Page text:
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Neues Testament


Pricop, Cosmin


Die Verwandlung Jesu Christi. Historisch-kritische und patristische Studien.


Tübingen: Mohr Siebeck 2016. XVIII, 378 S. = Wissenschaftliche Untersuchungen zum Neuen Testament. 2. Reihe, 422. Kart. EUR 99,00. ISBN 978-3-16-153695-3.


James Buchanan Wallace

This monograph is essentially the author’s dissertation, supervised by Prof. Dr. Ute E. Eisen and accepted by the Protestant theological faculty of the Goethe-University Frankfurt am Main; the dissertation was awarded a Dr. Kurt-Hellmich Foundation prize in Ecu-menical theology. In this compelling study, Cosmin Pricop writes as an Orthodox biblical scholar seeking rapprochement between his­torical-critical and Eastern Orthodox methods of exegesis. While exploring tensions, he argues that these approaches can be mutually enriching.
In the introductory chapter, P. states that his concern is methodology, for modern Orthodox scholars have recognized the hermeneutical value of the patristic tradition. Orthodoxy lacks, however, its own systematic method for scholarly exegesis (2.329). P. lays the foundations for such a method by omparing and contrasting Western methods for interpreting the Transfiguration (Mark 9:2–9) with Eastern Orthodox interpretation.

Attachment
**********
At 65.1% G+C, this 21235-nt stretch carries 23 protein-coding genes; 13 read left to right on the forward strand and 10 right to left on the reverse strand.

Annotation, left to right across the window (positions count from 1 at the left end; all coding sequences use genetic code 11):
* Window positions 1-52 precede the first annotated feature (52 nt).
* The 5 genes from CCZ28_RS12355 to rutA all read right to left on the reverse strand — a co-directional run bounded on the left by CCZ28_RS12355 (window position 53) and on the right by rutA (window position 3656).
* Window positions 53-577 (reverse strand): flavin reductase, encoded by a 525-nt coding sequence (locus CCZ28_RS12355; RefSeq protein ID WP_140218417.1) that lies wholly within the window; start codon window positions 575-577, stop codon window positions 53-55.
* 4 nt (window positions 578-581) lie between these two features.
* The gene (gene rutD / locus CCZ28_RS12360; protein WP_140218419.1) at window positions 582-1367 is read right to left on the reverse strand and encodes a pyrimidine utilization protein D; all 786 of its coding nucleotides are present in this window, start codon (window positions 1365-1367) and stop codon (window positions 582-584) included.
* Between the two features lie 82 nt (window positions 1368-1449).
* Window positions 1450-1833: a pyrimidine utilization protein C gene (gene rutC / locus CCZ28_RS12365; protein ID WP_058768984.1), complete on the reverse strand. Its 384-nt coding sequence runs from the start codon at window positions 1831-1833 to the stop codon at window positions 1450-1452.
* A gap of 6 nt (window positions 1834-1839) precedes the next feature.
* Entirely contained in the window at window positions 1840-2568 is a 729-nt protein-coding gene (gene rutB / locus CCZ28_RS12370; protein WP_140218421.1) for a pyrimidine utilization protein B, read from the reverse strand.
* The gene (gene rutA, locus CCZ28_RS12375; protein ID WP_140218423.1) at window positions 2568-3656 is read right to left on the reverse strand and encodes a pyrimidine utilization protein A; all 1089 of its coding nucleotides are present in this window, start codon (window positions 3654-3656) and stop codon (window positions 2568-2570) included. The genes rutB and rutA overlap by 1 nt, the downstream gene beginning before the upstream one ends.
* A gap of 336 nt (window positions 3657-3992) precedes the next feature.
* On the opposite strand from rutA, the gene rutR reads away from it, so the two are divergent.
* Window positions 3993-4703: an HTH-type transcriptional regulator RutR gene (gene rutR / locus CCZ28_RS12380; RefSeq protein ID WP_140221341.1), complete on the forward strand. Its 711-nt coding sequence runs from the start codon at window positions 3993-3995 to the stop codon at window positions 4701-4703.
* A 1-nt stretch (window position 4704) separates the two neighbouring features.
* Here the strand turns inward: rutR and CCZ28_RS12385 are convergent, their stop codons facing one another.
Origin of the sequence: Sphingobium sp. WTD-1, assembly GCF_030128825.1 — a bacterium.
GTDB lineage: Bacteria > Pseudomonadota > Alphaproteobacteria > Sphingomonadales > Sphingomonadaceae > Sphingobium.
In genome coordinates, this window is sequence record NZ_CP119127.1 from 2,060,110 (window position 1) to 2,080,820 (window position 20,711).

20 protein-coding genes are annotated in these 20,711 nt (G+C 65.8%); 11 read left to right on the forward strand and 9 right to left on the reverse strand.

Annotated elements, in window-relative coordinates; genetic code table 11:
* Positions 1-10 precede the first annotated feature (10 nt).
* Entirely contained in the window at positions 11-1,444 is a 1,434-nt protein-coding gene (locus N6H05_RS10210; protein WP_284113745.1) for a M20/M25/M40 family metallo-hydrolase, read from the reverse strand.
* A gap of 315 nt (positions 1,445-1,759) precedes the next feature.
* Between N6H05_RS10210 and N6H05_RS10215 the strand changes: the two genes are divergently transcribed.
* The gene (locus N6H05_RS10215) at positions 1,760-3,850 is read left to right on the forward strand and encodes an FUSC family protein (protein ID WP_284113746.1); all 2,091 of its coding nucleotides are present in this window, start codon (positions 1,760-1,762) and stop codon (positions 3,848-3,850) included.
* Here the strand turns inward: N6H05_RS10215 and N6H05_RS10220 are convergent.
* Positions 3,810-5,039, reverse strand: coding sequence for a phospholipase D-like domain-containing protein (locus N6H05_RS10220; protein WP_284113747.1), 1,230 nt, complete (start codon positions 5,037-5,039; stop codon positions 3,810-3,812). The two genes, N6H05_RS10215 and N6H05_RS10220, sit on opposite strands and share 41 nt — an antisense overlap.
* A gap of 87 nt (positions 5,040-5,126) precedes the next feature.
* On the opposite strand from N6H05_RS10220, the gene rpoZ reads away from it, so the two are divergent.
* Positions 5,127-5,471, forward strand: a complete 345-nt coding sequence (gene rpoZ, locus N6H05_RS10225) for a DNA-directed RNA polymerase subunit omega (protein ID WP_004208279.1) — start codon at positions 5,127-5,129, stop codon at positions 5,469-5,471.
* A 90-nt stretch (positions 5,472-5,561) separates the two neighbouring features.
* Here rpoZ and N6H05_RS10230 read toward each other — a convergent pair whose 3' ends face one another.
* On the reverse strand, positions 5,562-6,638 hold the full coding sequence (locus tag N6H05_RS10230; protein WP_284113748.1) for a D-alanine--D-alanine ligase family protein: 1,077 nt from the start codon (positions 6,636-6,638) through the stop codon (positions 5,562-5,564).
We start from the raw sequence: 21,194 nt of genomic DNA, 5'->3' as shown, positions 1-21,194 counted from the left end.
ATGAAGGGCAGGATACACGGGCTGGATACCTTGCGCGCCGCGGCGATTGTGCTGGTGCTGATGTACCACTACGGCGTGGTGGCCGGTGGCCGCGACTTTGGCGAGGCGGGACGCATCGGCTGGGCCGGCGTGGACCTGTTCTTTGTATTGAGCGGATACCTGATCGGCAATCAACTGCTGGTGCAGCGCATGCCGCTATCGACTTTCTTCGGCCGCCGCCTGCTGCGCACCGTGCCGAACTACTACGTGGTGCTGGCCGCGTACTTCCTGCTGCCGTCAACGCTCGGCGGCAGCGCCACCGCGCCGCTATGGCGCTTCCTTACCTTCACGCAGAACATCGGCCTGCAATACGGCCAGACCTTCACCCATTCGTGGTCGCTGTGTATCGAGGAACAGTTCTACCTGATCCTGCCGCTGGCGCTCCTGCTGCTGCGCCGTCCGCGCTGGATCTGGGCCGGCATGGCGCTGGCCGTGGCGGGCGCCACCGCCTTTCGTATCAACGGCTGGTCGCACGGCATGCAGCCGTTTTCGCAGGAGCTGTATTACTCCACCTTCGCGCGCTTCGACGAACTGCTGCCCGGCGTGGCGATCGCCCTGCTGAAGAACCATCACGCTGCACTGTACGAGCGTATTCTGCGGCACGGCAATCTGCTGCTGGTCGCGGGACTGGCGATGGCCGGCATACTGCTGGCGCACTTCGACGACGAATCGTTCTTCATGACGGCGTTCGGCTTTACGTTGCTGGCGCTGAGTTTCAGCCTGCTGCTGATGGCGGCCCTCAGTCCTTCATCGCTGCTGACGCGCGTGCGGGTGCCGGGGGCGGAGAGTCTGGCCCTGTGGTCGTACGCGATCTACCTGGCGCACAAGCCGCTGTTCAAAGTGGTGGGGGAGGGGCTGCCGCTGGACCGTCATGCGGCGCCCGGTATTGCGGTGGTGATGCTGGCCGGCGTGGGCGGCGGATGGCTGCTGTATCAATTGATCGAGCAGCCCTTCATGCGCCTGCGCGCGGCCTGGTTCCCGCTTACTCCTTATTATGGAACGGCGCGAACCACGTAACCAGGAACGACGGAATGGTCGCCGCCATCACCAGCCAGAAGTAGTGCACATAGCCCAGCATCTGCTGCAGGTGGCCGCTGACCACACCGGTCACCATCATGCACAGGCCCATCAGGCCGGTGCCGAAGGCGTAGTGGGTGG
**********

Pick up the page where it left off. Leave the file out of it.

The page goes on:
In the second chapter, P. analyzes the Markan account of the Transfiguration using standard approaches of historical-critical interpretation, such as textual, form, and redaction criticism. P. of­fers excellent introductions to each approach. He then discusses how modern Orthodox biblical scholars have tended to assess it; in most cases, reception has been mixed. Next, he analyzes the Markan Transfiguration using the method under consideration. The exegetical results are consistently solid. Finally, he reflects again on the significance of this work from an Orthodox perspective. P. simultaneously sees value in these approaches while facing the difficult questions some raise for Orthodox thought. P. insists that Orthodox scholars should engage and address these questions.
A brief third chapter serves as a transition. The Protestant schol-ar Ulrich Luz (and others) has called on exegetes to learn from the church fathers, who, unlike those using historical-critical exegesis, could not draw a sharp distinction between an »original meaning« and the relevance of the text for new readers. P. analyzes Luz’s call and conceives of his own project as a response.